FDA approves antibody-drug conjugate for advanced urothelial cancer


The Food and Drug Administration has granted accelerated approval to enfortumab vedotin-ejfv (Padcev) for the treatment of adult patients with locally advanced or metastatic urothelial cancer that has previously been treated with a programmed cell death protein 1 (PD-1) or programmed death-ligand 1 (PD-L1) inhibitor and a platinum-containing chemotherapy.

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Enfortumab vedotin-ejfv is an antibody-drug conjugate that targets the cell adhesion molecule Nectin-4, which is highly expressed in urothelial cancers.

The conjugate was approved based on overall response rate in a trial of 125 patients with locally advanced or metastatic urothelial cancer who received prior treatment with a PD-1 or PD-L1 inhibitor and platinum-based chemotherapy, the FDA said in a press statement.

The overall response rate was 44%, with 12% having a complete response and 32% having a partial response. The median duration of response was 7.6 months.

The most common side effects for patients were fatigue, peripheral neuropathy, decreased appetite, rash, alopecia, nausea, altered taste, diarrhea, dry eye, pruritis, and dry skin. Patients may experience hyperglycemia, and blood sugar levels should be monitored closely in patients receiving enfortumab vedotin-ejfv, the FDA said.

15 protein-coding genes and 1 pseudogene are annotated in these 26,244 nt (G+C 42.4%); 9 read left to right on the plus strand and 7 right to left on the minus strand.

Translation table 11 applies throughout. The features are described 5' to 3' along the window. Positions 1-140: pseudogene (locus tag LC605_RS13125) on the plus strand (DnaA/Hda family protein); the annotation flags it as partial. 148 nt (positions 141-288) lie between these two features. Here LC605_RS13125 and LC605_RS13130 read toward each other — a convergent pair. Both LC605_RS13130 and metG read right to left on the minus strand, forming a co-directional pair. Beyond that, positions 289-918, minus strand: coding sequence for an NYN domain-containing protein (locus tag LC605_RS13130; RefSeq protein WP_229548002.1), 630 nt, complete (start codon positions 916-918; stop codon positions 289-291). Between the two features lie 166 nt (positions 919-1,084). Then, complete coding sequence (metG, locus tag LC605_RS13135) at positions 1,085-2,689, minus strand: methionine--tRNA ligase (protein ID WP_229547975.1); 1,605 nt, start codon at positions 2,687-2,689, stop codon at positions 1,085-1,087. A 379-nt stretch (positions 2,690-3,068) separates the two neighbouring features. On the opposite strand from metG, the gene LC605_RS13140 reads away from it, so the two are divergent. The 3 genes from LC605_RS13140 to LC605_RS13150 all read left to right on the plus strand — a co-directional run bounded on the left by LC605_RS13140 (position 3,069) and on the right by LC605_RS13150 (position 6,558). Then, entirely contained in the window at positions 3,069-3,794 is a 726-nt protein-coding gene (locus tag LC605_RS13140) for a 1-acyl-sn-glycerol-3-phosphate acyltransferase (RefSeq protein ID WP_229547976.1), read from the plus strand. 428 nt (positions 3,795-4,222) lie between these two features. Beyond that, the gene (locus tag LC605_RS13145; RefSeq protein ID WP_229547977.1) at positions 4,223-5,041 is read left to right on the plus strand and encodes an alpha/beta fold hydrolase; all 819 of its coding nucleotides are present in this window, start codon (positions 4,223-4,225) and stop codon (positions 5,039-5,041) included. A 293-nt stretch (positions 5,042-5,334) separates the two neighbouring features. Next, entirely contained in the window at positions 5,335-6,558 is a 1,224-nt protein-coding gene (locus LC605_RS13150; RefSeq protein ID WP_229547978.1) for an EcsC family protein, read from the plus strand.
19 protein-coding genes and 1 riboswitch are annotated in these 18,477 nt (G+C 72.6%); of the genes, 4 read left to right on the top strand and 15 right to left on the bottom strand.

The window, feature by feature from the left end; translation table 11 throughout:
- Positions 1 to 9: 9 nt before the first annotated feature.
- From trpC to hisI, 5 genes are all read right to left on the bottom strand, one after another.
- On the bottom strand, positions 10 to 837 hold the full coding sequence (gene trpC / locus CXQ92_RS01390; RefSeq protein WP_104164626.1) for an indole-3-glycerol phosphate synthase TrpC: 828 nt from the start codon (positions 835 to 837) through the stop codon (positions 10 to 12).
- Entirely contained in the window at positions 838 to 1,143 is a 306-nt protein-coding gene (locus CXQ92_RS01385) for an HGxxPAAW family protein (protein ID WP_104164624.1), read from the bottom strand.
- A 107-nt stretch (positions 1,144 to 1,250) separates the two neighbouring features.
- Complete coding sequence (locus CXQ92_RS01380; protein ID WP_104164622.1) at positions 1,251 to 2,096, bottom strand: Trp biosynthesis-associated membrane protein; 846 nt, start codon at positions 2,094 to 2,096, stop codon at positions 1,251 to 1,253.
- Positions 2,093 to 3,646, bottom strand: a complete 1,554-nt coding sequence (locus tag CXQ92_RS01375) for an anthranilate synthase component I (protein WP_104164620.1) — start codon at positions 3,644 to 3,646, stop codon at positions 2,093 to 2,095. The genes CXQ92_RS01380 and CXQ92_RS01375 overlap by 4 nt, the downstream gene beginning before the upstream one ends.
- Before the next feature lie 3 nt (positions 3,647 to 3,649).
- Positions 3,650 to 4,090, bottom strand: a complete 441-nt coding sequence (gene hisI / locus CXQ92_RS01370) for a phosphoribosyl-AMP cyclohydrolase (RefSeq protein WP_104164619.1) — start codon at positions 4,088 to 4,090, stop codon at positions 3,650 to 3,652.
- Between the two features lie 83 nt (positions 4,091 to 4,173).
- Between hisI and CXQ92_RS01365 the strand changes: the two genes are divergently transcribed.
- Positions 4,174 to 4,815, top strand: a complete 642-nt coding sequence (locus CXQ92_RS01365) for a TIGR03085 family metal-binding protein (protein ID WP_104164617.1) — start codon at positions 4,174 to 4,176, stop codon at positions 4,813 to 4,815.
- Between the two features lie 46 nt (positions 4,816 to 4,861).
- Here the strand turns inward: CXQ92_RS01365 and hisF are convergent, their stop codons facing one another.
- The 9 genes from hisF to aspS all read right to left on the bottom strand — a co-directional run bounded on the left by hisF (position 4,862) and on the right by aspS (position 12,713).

Patients may experience eye disorders, and health care professionals may consider prophylactic artificial tears for dry eyes and referral to an ophthalmologist for any new symptoms related to the eye, the agency said. The FDA also advises telling patients of reproductive age to use effective contraception during treatment, and for a period of time thereafter. Women who are pregnant or breastfeeding should not take the antibody-drug conjugate because it may cause harm to a developing fetus or newborn baby or cause delivery complications.

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